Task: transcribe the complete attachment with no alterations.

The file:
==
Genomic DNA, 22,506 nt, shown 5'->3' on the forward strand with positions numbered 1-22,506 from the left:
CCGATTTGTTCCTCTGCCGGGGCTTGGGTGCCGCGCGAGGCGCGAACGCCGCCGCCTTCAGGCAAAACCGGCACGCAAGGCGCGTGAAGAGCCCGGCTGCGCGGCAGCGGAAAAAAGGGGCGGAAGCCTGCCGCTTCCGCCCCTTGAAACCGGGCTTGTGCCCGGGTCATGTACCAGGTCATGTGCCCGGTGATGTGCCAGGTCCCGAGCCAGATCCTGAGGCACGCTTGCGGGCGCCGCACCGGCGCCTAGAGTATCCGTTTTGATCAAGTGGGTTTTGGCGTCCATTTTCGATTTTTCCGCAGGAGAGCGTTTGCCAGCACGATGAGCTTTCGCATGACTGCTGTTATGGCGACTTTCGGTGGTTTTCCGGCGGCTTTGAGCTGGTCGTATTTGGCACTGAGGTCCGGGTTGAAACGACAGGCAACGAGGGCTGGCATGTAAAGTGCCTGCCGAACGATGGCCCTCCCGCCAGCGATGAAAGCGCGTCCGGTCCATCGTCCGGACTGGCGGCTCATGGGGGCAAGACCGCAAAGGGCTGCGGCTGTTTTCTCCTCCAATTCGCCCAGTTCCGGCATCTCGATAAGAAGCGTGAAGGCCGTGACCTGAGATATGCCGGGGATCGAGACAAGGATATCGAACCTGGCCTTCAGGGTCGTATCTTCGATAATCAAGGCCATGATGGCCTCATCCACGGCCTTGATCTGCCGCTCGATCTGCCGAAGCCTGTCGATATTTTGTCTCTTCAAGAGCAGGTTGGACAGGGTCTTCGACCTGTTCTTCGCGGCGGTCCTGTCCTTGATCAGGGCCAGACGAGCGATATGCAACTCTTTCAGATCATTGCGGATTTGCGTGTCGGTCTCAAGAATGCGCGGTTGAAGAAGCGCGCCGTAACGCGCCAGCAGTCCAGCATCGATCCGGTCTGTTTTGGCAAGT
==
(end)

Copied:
Genomic DNA, 22,506 nt, shown 5'->3' on the forward strand with positions numbered 1-22,506 from the left:
CCGATTTGTTCCTCTGCCGGGGCTTGGGTGCCGCGCGAGGCGCGAACGCCGCCGCCTTCAGGCAAAACCGGCACGCAAGGCGCGTGAAGAGCCCGGCTGCGCGGCAGCGGAAAAAAGGGGCGGAAGCCTGCCGCTTCCGCCCCTTGAAACCGGGCTTGTGCCCGGGTCATGTACCAGGTCATGTGCCCGGTGATGTGCCAGGTCCCGAGCCAGATCCTGAGGCACGCTTGCGGGCGCCGCACCGGCGCCTAGAGTATCCGTTTTGATCAAGTGGGTTTTGGCGTCCATTTTCGATTTTTCCGCAGGAGAGCGTTTGCCAGCACGATGAGCTTTCGCATGACTGCTGTTATGGCGACTTTCGGTGGTTTTCCGGCGGCTTTGAGCTGGTCGTATTTGGCACTGAGGTCCGGGTTGAAACGACAGGCAACGAGGGCTGGCATGTAAAGTGCCTGCCGAACGATGGCCCTCCCGCCAGCGATGAAAGCGCGTCCGGTCCATCGTCCGGACTGGCGGCTCATGGGGGCAAGACCGCAAAGGGCTGCGGCTGTTTTCTCCTCCAATTCGCCCAGTTCCGGCATCTCGATAAGAAGCGTGAAGGCCGTGACCTGAGATATGCCGGGGATCGAGACAAGGATATCGAACCTGGCCTTCAGGGTCGTATCTTCGATAATCAAGGCCATGATGGCCTCATCCACGGCCTTGATCTGCCGCTCGATCTGCCGAAGCCTGTCGATATTTTGTCTCTTCAAGAGCAGGTTGGACAGGGTCTTCGACCTGTTCTTCGCGGCGGTCCTGTCCTTGATCAGGGCCAGACGAGCGATATGCAACTCTTTCAGATCATTGCGGATTTGCGTGTCGGTCTCAAGAATGCGCGGTTGAAGAAGCGCGCCGTAACGCGCCAGCAGTCCAGCATCGATCCGGTCTGTTTTGGCAAGT